## Polarize the Puzzle

During this section, you must memorize 2 more moves; the POLARIZING sequence and the FIXING sequence.

First of all, many thanks to Jaap Scherphuis for helping me out through these tough times of polarization, parity, and (what HE calls) permutations concepts. Just as he is indebted to Robert Richter for transforming the puzzle into cube, I feel equally indebted to him for teaching me how to easily permutate the puzzle from odd to even. Who knows? Maybe Square-1 is the only puzzle that was solved via the world-wide-web. To learn more about Jaap Scherphuis' theories, I strongly suggest that you visit his Square-1 page:

On the Rubik's Cube, it is impossible for a single pair of edges to become swapped . However, on Square 1, it is indeed possible for this to happen. If only a single pair of edges need swapped, then puzzle is at ODD parity; ...EVEN parity is when two edge pairs need swapped. The move currently used to solve the bottom edges can only handle cubes at even parity, so the answer is to convert the parity from ODD to EVEN. I call it polarizing, but you can call it anything you want.

### Does the puzzle need to be polarized?

You have to polarize your puzzle if and only if the parity is odd. The next question is:

### How can you tell what the parity is?

Assuming that the top layer and bottom corners are finished, the clue lies in the unfinished bottom edges. Look at the bottom side; there are 10 total possibilities...

### EVEN PARITY / bottom view

 ` ` ` ` ` ` Parity = 2 ` ` Parity = 2 ` ` Parity = 2 ` ` Parity = 2

As you can see, parity has nothing to do with how many edges are scrambled, but instead how many edge pairs are swapped. If the bottom edges look like any of the 4 examples above, then the parity is already even; so do not by any means polarize your cube... instead, bypass this page and go directly to the next step:

Solve the Bottom Edges

### ODD PARITY / bottom view

 ` ` ` ` Parity = 1 ` ` Parity = 3 ` ` Parity = 3 ` ` ` ` Parity = 1 ` ` Parity = 3 ` ` Parity = 3

Once again, parity has nothing to do with how many edges are scrambled, but instead how many edge pairs are swapped. If the bottom edges look like any of the 6 examples above, then the parity is odd; which means you absolutely have to polarize your cube... so hold your breath and get ready for battle.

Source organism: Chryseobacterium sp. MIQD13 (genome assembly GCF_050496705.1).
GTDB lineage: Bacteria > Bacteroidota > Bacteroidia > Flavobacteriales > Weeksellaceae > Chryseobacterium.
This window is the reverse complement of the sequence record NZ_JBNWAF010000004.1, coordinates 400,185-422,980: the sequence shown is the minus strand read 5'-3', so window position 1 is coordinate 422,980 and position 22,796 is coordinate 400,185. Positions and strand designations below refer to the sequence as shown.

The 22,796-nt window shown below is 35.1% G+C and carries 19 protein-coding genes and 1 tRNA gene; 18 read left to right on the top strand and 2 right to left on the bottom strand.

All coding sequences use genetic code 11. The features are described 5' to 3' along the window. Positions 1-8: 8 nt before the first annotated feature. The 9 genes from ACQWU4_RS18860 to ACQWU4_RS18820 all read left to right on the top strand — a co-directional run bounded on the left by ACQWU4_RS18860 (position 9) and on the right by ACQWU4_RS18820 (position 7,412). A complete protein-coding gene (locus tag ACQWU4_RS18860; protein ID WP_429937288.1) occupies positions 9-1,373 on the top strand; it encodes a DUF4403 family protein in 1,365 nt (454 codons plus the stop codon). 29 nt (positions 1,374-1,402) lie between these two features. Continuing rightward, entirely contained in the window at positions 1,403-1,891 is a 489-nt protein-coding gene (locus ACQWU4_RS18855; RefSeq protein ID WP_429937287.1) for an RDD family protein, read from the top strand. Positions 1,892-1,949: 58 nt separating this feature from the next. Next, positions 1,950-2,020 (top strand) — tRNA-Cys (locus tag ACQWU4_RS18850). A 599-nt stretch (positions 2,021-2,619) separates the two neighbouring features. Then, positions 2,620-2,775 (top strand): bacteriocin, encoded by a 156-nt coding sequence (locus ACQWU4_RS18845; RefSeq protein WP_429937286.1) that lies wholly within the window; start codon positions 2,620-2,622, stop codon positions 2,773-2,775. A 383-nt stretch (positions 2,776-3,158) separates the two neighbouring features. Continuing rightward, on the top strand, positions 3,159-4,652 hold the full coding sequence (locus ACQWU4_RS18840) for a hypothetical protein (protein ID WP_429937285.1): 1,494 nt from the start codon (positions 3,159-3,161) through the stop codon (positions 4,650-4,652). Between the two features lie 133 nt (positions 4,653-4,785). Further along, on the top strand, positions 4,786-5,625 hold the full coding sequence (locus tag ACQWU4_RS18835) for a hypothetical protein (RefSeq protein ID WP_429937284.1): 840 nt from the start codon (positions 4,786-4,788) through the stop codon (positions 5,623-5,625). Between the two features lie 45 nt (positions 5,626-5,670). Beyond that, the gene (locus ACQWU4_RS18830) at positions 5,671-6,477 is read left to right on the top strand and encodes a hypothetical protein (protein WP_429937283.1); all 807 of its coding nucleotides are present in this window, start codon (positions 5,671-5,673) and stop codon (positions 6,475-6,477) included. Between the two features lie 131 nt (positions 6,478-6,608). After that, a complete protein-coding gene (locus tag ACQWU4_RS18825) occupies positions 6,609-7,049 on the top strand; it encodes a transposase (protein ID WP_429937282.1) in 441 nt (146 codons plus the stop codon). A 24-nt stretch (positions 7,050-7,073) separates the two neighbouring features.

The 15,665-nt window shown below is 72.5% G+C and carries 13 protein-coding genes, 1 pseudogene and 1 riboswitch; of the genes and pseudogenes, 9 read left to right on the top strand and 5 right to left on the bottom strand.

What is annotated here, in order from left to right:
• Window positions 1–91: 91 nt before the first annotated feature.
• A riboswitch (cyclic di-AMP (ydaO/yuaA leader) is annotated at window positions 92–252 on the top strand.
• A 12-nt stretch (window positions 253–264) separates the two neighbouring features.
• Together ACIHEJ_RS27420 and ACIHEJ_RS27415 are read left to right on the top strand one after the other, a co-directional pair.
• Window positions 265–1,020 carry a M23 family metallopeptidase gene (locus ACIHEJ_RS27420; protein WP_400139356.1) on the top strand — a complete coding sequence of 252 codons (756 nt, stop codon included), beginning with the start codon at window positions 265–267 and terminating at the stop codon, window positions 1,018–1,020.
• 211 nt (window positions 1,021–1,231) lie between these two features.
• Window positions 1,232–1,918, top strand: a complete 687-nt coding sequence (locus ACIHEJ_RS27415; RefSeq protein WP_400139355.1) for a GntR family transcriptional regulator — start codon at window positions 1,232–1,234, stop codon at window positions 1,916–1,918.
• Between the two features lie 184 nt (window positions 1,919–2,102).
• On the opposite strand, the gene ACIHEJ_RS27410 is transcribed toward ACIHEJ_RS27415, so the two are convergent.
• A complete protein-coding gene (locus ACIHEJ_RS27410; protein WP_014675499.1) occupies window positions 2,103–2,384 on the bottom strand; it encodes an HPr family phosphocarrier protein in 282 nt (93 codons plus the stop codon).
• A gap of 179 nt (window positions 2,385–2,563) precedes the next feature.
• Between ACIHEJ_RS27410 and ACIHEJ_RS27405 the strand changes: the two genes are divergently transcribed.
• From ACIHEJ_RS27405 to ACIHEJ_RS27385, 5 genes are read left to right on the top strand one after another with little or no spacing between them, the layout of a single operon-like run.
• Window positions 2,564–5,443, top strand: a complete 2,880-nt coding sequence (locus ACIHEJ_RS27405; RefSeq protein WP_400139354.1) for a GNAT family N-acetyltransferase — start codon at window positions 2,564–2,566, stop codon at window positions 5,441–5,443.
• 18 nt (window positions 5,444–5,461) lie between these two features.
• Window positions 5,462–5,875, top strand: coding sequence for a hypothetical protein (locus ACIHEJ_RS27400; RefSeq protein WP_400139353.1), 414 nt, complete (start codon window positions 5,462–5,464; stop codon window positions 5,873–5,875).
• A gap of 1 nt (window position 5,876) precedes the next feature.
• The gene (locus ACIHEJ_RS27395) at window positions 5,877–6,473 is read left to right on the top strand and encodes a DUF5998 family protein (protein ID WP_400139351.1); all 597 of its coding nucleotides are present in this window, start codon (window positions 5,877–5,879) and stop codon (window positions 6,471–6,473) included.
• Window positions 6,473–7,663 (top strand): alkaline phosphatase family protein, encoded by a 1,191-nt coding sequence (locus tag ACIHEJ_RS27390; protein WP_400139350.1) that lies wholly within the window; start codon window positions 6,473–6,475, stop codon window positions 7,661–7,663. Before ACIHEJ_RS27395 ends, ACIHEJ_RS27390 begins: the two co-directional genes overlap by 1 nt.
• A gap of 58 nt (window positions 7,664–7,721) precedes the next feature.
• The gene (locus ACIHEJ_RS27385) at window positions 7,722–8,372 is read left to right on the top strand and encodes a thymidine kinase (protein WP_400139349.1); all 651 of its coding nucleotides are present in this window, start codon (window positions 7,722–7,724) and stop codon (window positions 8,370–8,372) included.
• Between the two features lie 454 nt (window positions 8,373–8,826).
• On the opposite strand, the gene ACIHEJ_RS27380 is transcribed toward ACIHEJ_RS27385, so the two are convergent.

### The Polarizing sequence:

SET UP: Make sure that the front sides of the top and bottom corners are orange.

Desc. Notation:
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JS Notation:

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## /(-3,-3)/(-2,-1)/ (-2,-2)/(0,-2)/(-2,-2) /(-2,-1)/(3,3)/

Click here to see the moves in graphical notation.

While you do this move, you will notice that the puzzle will morph into the bizzarre shape it was at when you took it out of the box, causing an intense experience of deja-vu. After the move, the puzzle is restored to a cube again.

## Oh No!

Can it ever be fixed?!? As it turns out, the fix is a rather simple sequence... but before doing the next move, check and make sure that the front sides of the top layer corners are orange, while the front sides of the bottom layer corners are yellow. (Ignore the colors of the edge pieces).

Desc. Notation:
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JS Notation:

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## (0,-1)/(-3,-3)/ (1,1)/(-3,-3)/(2,0)

Click here to see the moves in graphical notation.

Now the top layer and bottom corners are solved again, and the cube is polarized at even parity to boot! The only pieces that are still remain scrambled are the bottom edges.

### Now What?

If you did the polarizing and fixing moves correctly, the top layer and bottom corners will be solved again. Only the bottom edges are still scrambled, and because the cube is now at even partity, you can go ahead and...

Solve the Bottom Edges

Note: if you screwed up somehow, you'll have to start all over again; but chances are that the cube became correctly polarized somewhere along the way, so you can probably skip this section the next time around.